Students are spending an increasingly amount of time online. Aside from the ubiquitous online chatting, the revolution of Web 2.0 has expanded the possibilities for social interaction through blogging, wikis and podcasts - applications that the younger generation has swiftly got used to.
But with so many attractions - or distractions - which entice students to spend more time online, has the internet numbed the students' interest in reading?
"Internet is a fascinating tool and nothing beats it for simple research. It has rendered our encyclopaedias museum pieces," says Trevor Zahra, well-known writer of children's books.
"But it can be extremely abused. Children, for whom internet is as familiar as the refrigerator, who sit passively for hours in front of a dazzling monitor and are rewarded with attractive and immediate results through the click of the keyboard, might regard traditional reading as a dull and boring exercise."
On the one hand, Mr Zahra describes books as functioning in silence, expecting the readers' full attention and concentration.
"The internet offers video-clips, animations, images and sounds. Some might feel that the quietude and stillness of reading go against their grain. The pleasures that I acquire from reading a book, can never be gained through internet. But that works vice-versa as well," he says.
Doreen Deguara, a Maltese teacher who has been teaching in Canada for the past nine years, says that since the World Wide Web became available to the public in the early 1990's, an information revolution has taken place which has changed the way people access and process the written word.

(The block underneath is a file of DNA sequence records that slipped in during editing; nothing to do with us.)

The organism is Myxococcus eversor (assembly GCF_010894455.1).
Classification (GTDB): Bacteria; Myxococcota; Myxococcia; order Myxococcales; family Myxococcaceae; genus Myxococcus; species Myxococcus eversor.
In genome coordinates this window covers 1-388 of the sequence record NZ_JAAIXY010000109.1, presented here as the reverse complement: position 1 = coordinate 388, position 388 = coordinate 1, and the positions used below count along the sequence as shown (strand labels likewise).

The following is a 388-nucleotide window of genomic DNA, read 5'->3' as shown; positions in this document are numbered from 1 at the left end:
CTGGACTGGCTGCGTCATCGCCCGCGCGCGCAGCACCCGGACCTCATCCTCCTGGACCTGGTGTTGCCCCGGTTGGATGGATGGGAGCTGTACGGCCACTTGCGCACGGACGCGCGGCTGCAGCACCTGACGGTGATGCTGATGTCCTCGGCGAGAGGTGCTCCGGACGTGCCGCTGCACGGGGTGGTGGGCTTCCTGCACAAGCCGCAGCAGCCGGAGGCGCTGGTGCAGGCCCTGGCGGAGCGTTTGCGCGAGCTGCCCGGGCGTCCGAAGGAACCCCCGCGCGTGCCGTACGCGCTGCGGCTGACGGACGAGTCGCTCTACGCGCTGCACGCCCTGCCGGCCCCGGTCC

"The demographic group which has arguably been impacted the most by this shift beyond library walls is our younger generation of school-age children, the majority of whom have probably never known a world without web surfing, downloading, file sharing and Facebook."
Ms Deguara says students are still reading books, but they are also reading texts in formats other than the traditional hardbound or paperback book. "The difference with the internet is that, in addition to being recipients of the written word, students now have the option of being immediate participants by posting opinions and feedback about the topic of choice."
A report in the New York Times last week stated while some argue that the hours spent prowling the internet are the enemy of reading - diminishing literacy, wrecking attention spans and destroying a precious common culture that exists only through the reading of books, others say the internet has created a new kind of reading, one that schools and society should not discount.
"At least since the invention of television, critics have warned that electronic media would destroy reading. What is different now, some literacy experts say, is that spending time on the web, whether it is looking up something on Google or even britneyspears.org, entails some engagement with text."